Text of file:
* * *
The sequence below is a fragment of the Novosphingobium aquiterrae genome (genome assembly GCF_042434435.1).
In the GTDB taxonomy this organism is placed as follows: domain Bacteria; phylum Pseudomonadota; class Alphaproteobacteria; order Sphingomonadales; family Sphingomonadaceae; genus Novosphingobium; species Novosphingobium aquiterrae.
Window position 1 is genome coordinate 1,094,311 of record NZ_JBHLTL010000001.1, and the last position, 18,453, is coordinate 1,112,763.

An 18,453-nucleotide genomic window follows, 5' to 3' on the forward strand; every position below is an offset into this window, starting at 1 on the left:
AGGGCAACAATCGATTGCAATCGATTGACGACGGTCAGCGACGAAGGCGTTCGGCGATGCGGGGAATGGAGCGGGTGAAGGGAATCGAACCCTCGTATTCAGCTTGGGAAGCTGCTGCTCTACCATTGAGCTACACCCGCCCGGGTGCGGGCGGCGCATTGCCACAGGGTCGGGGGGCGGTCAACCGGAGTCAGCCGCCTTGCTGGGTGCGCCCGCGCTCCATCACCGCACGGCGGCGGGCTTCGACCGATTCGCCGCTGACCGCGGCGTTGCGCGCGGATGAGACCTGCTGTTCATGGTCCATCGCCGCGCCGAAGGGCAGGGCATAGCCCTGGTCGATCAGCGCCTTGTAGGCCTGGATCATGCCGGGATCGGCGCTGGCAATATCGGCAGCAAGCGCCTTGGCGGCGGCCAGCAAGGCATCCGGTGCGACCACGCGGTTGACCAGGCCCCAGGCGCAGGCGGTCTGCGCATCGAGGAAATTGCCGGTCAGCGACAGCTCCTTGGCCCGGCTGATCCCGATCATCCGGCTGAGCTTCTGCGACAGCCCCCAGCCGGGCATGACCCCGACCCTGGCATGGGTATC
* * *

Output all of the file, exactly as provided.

The sequence below is a fragment of the Novosphingobium aquiterrae genome (genome assembly GCF_042434435.1).
In the GTDB taxonomy this organism is placed as follows: domain Bacteria; phylum Pseudomonadota; class Alphaproteobacteria; order Sphingomonadales; family Sphingomonadaceae; genus Novosphingobium; species Novosphingobium aquiterrae.
Window position 1 is genome coordinate 1,094,311 of record NZ_JBHLTL010000001.1, and the last position, 18,453, is coordinate 1,112,763.

An 18,453-nucleotide genomic window follows, 5' to 3' on the forward strand; every position below is an offset into this window, starting at 1 on the left:
AGGGCAACAATCGATTGCAATCGATTGACGACGGTCAGCGACGAAGGCGTTCGGCGATGCGGGGAATGGAGCGGGTGAAGGGAATCGAACCCTCGTATTCAGCTTGGGAAGCTGCTGCTCTACCATTGAGCTACACCCGCCCGGGTGCGGGCGGCGCATTGCCACAGGGTCGGGGGGCGGTCAACCGGAGTCAGCCGCCTTGCTGGGTGCGCCCGCGCTCCATCACCGCACGGCGGCGGGCTTCGACCGATTCGCCGCTGACCGCGGCGTTGCGCGCGGATGAGACCTGCTGTTCATGGTCCATCGCCGCGCCGAAGGGCAGGGCATAGCCCTGGTCGATCAGCGCCTTGTAGGCCTGGATCATGCCGGGATCGGCGCTGGCAATATCGGCAGCAAGCGCCTTGGCGGCGGCCAGCAAGGCATCCGGTGCGACCACGCGGTTGACCAGGCCCCAGGCGCAGGCGGTCTGCGCATCGAGGAAATTGCCGGTCAGCGACAGCTCCTTGGCCCGGCTGATCCCGATCATCCGGCTGAGCTTCTGCGACAGCCCCCAGCCGGGCATGACCCCGACCCTGGCATGGGTATC